Welcome to a long, strange offseason

Even though this blog takes its name from a weird artifact of the 1987 NFL work stoppage, I can't find anything remotely positive about the impending 2011 NFL lockout. I don't doubt for a second that there will be a 2011 NFL season, but I think the journey to kickoff weekend is going to be harrowing for NFL fans. The season will start on schedule (or very close to it), but probably only after all the parties involved have alienated and pissed off millions of loyal fans/paying customers.

From my perspective, it's all on the owners. They're the ones who will be to blame for a work stoppage, not the players who risk serious injury and perhaps even disability or death every time they step on the field. This will not be a players' strike, but a lockout by management. Unfortunately, even with this simple factual info, sports talk radio and millions of fans will have a knee-jerk reaction blaming the players for not meekly accepting the first CBA proposed by the owners.

That's about all I really want to write about the CBA negotiations- Oh, I'm sure I'll write more, but it'll probably just be some variation of the two paragraphs above. The biggest problem? If there is a lockout, there's going to be JACK SHIT to talk about in terms of Seahawks news until the NFL Draft... And since I'm no Rob Staton, I'm not going to be a great source for insight about who the Seahawks will/should draft.

So will this blog go dark? Will I hang it up like John Morgan of Field Gulls recently did? (Side note: Morgan and I didn't always see eye-to-eye, but dude knew his stuff and helped expose my writing to a much bigger audience- I tip my Seahawks baseball cap to him, and urge you to go pick up a copy of his book.)

Nope. I'll still be giving you as much Seahawks-related content as I can wring out of my brain during this desolate spring- expect a lot of lists, a lot of history, etc. I'm also open to suggestions and tips, which you can leave as comments or send to my gmail account.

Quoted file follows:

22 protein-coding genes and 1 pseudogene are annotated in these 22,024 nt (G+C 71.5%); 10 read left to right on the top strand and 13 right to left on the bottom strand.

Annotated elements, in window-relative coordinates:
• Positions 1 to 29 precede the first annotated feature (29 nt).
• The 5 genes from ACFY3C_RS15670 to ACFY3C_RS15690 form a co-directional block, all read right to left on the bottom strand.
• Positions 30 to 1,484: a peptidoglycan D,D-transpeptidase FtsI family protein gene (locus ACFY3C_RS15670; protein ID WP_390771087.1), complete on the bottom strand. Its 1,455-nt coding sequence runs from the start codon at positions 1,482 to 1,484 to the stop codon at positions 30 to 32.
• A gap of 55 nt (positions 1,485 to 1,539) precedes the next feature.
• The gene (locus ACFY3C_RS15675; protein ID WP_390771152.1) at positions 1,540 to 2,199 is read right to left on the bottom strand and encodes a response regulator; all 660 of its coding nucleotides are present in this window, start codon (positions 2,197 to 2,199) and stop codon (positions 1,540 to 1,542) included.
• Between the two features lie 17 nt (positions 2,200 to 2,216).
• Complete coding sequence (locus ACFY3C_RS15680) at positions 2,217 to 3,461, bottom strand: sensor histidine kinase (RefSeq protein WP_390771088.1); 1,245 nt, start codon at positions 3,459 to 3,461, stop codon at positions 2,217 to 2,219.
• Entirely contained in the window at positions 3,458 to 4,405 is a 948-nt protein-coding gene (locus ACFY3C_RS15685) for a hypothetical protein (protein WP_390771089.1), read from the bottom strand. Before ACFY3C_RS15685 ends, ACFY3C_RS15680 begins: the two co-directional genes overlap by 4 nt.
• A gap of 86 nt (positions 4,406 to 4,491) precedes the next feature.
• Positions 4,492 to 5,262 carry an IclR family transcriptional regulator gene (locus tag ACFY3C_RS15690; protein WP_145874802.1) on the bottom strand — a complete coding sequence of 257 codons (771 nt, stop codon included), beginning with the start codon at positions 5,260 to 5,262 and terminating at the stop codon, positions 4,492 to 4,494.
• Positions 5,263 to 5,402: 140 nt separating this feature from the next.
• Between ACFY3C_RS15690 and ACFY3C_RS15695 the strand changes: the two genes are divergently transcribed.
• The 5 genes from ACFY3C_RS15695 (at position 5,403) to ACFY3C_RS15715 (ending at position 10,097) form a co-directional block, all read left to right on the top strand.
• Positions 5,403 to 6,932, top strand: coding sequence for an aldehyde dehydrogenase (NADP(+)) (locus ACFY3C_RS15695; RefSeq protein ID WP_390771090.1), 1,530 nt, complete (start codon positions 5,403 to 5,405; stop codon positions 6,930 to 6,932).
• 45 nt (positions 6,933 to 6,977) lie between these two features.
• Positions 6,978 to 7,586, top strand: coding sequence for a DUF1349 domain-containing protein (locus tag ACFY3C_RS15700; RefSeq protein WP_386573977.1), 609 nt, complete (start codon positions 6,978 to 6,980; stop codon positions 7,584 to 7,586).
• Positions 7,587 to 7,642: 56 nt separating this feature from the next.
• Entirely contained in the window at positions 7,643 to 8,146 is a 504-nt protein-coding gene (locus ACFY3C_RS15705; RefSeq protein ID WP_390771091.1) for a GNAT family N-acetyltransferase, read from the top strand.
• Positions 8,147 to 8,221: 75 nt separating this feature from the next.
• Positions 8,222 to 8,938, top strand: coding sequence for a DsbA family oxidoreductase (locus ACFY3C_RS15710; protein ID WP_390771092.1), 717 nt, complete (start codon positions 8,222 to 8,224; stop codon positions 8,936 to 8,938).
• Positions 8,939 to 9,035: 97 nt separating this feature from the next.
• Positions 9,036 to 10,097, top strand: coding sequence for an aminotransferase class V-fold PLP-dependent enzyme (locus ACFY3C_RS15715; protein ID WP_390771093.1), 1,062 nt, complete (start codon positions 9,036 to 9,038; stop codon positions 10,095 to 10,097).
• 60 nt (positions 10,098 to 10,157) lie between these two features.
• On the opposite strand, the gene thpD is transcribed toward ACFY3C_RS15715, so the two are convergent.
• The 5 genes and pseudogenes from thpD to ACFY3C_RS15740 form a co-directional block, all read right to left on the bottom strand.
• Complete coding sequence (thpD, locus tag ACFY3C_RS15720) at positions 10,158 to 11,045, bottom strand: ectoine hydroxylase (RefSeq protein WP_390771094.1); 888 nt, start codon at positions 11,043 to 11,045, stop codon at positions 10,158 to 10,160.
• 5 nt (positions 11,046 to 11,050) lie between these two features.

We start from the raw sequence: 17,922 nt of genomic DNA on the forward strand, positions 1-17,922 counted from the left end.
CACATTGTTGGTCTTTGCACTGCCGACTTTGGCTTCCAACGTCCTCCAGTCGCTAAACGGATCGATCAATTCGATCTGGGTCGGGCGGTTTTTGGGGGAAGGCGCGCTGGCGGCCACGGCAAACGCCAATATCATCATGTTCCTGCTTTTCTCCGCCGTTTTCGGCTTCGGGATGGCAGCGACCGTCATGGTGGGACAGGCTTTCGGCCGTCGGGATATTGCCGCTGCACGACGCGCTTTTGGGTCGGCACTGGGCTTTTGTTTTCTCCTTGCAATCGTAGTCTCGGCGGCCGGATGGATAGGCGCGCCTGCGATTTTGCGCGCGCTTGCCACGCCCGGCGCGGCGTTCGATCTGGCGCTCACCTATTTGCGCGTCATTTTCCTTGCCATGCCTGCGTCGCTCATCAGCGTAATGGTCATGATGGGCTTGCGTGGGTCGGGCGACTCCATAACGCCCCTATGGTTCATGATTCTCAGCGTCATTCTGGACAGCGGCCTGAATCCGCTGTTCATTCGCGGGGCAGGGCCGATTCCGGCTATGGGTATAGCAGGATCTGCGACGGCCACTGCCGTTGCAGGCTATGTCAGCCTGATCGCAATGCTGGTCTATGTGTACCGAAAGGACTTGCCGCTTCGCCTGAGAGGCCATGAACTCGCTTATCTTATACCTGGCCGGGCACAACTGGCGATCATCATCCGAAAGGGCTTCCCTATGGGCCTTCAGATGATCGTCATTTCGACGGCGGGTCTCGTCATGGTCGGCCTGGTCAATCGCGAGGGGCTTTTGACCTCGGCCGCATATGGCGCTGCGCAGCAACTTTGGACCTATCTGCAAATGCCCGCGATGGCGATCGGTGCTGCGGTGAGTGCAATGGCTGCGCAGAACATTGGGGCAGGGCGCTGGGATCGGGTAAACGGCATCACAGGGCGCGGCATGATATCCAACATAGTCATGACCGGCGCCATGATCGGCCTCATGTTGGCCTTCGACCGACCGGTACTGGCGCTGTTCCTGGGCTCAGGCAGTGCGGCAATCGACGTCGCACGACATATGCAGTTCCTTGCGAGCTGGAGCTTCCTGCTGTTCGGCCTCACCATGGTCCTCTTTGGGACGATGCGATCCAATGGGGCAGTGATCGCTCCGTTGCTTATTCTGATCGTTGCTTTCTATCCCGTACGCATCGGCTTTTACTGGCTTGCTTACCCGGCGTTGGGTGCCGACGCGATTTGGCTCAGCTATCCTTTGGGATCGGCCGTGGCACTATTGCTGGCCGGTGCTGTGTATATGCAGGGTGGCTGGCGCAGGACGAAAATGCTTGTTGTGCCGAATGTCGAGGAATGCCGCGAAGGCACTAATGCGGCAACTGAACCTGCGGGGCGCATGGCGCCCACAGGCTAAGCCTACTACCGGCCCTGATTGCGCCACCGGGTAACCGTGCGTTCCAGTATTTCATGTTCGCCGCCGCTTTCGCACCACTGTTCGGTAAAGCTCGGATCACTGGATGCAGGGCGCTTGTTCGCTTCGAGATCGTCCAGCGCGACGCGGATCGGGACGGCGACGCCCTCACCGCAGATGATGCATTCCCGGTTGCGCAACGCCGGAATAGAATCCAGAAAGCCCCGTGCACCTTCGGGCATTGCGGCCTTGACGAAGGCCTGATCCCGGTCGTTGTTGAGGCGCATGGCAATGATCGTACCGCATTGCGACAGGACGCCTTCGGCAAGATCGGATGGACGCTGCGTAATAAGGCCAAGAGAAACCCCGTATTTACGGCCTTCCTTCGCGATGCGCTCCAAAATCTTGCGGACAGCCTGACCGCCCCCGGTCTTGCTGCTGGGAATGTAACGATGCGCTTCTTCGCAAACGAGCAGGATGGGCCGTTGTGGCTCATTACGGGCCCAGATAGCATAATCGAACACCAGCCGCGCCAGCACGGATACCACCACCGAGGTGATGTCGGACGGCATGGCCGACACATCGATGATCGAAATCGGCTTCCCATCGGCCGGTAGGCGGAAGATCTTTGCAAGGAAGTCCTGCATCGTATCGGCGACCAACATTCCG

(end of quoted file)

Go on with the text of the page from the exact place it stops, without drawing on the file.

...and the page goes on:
Go Seahawks, and may the Lockout be short or non-existent.

February 7, 2011

Coach Carroll- Go get our Aaron Rodgers!

I'm not going to tell you anything today that you don't already know. For example:

- I love Matt Hasselbeck, he's my favorite current Seahawk, and one of my 3 or 4 favorite Seahawks of all time.

- I think the Seahawks should re-sign Hasselbeck, particularly if the QB is willing to stay in Seattle with a "hometown discount" kind of contract.

- Despite my abiding admiration and adoration of Hasselbeck, we need to find his eventual replacement as soon as possible (and it aint Charlie Whitehurst).

XLV really jolted me out of a bit of complacency regarding the QB situation in Seattle- Hasselbeck's two good-to-great playoff performances lulled me into the idea that it wasn't essential to get our next QB in this offseason, that we should only get a QB if it's "the right fit."

Aaron Rodger's performance reminded me of an elemental truth of the NFL game: It's a quarterbacks' league. Teams with elite QBs have the best shot at winning championships, and teams without them are taking on an almost impossible uphill struggle. I was already familiar with Rodgers' skills, but seeing him unleash bolts of pure passing perfection on the game's biggest stage over and over inspired two reactions within me: